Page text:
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Our little furry friends are well known for their appetite for cheese and delectable crumbs, so it’s entirely understandable if they put on a couple of extra pounds. But modern medicine may have just found a safe and reliable remedy to their gluttony. In a study conducted by a University of Florida professor of pharmacy, a new wonder drug has allowed mice to get into marathon shape without them even “lifting a paw.” SLU-PP-332 belongs to a class of drugs known as “exercise mimetics” – pharmaceuticals that allow the body to reap the benefits of working out while simultaneously circumventing any physical exertion.

The study found that mice that received the drug experienced a sharp drop in body fat percentage without a change in appetite. By boosting and catalyzing the body’s existing metabolism of fat, the drug is able to burn fat that would usually require endurance exercise or prolonged aerobic threshold exertion. Thomas Burris, the lead researcher, summarized its metabolic effects, saying, “This compound is basically telling skeletal muscle to make the same changes you see during endurance training.”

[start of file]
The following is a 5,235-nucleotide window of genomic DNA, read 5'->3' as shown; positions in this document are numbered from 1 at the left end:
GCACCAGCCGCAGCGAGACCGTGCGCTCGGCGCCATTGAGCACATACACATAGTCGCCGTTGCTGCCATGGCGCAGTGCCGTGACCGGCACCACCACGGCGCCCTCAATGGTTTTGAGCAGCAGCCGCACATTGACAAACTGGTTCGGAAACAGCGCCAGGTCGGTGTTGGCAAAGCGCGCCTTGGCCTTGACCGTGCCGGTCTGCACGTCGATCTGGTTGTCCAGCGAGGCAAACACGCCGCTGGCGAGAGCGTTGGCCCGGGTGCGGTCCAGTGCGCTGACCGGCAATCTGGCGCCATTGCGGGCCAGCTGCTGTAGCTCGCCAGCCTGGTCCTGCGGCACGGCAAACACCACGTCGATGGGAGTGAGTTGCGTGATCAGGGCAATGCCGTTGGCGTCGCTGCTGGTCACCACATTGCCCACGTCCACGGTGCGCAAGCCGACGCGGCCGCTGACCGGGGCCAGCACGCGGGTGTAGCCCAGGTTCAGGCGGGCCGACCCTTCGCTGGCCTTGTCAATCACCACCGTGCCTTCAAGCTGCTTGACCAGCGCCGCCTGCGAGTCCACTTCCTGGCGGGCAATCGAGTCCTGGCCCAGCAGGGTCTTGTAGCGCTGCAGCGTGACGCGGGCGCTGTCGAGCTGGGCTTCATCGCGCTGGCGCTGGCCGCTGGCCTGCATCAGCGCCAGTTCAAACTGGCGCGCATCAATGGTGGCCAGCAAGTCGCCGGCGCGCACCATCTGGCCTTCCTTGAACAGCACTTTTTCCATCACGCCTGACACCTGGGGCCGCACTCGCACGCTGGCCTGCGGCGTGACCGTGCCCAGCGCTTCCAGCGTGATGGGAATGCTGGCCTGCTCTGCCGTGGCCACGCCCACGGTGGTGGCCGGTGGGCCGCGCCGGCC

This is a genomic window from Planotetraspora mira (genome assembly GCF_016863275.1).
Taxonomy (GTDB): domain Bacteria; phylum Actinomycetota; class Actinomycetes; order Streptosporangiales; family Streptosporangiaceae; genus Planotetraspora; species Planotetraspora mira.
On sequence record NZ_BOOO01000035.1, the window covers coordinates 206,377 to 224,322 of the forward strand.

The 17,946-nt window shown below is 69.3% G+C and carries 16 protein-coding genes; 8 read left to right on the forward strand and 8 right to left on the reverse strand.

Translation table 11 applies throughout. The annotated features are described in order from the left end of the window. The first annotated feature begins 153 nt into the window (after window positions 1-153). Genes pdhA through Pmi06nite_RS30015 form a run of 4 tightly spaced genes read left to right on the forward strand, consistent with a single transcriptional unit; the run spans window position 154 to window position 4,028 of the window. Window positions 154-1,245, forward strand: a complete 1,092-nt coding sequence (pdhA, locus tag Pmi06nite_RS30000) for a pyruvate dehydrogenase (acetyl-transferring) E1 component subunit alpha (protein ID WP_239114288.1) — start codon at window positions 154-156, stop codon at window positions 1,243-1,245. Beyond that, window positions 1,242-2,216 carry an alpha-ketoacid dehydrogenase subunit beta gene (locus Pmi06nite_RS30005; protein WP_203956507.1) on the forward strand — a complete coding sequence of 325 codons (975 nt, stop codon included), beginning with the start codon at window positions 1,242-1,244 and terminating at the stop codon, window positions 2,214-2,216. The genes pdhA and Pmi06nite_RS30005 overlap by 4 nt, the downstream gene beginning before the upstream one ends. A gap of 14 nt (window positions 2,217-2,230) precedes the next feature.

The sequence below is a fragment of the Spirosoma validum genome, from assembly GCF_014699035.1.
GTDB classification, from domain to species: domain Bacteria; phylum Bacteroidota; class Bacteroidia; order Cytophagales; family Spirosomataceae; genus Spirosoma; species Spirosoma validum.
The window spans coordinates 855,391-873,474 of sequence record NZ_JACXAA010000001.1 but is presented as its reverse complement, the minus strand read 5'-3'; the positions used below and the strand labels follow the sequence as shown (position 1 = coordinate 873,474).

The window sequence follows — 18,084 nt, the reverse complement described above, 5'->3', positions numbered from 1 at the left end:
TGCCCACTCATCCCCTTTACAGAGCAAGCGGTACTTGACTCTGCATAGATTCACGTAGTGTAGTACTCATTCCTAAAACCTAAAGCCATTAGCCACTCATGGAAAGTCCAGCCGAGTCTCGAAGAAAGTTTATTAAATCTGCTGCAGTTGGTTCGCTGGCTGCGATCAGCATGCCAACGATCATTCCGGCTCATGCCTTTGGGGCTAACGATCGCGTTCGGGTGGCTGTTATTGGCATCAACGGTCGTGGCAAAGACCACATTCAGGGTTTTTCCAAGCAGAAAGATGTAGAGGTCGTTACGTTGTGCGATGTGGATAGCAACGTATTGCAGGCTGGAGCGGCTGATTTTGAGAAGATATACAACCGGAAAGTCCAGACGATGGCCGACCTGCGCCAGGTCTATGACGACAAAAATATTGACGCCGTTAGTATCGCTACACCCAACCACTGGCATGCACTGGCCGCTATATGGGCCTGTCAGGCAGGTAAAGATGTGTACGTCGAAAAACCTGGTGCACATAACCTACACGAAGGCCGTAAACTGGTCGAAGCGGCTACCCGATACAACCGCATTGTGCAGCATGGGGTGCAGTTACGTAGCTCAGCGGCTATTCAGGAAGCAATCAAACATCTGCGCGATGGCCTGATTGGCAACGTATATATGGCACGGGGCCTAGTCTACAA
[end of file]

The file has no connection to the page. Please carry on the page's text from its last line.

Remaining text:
So why is body fat so stubborn to metabolize in the first place? The answer lies in its chemical structure. Lipids, unlike their carbohydrate cousins, are particularly difficult to break down. Take the mouse’s coveted Swiss cheese as an example: it’s a saturated fat that, although delicious, is unhealthy. It has fatty acid chains with single bonds between its carbon atoms; consequently, the chains pack closely together and layer upon each other. Carbohydrates, on the other hand, are the body’s quick and accessible source of energy. It’s going to choose the easier task and consume carbs in the bloodstream over stored fat. Hydrolysis, which occurs extensively in the digestive system, facilitates the breaking apart of carbohydrate polymers. It’s a primary and preferred means of sourcing energy via glucose, ribose, or fructose that doesn’t require the extra thirty minutes of jogging to tap into fat reserves.

I think exercise mimetics could be useful for athletes who are sidelined by medical treatment for an extended period of time, but I find its commercial application for dietary convenience troubling. I think it could become a cheap way to circumvent the discipline and timely cost of serious physical exercise. What do you think: will these mimetics compromise the integrity of exercise? Maybe one day humans will be able to maintain an elite physique while sustaining a diet of cheese and crackers, but for now, bike, run, swim, dance, lift, push, and use the human body to the fullest of its wondrous capabilities!

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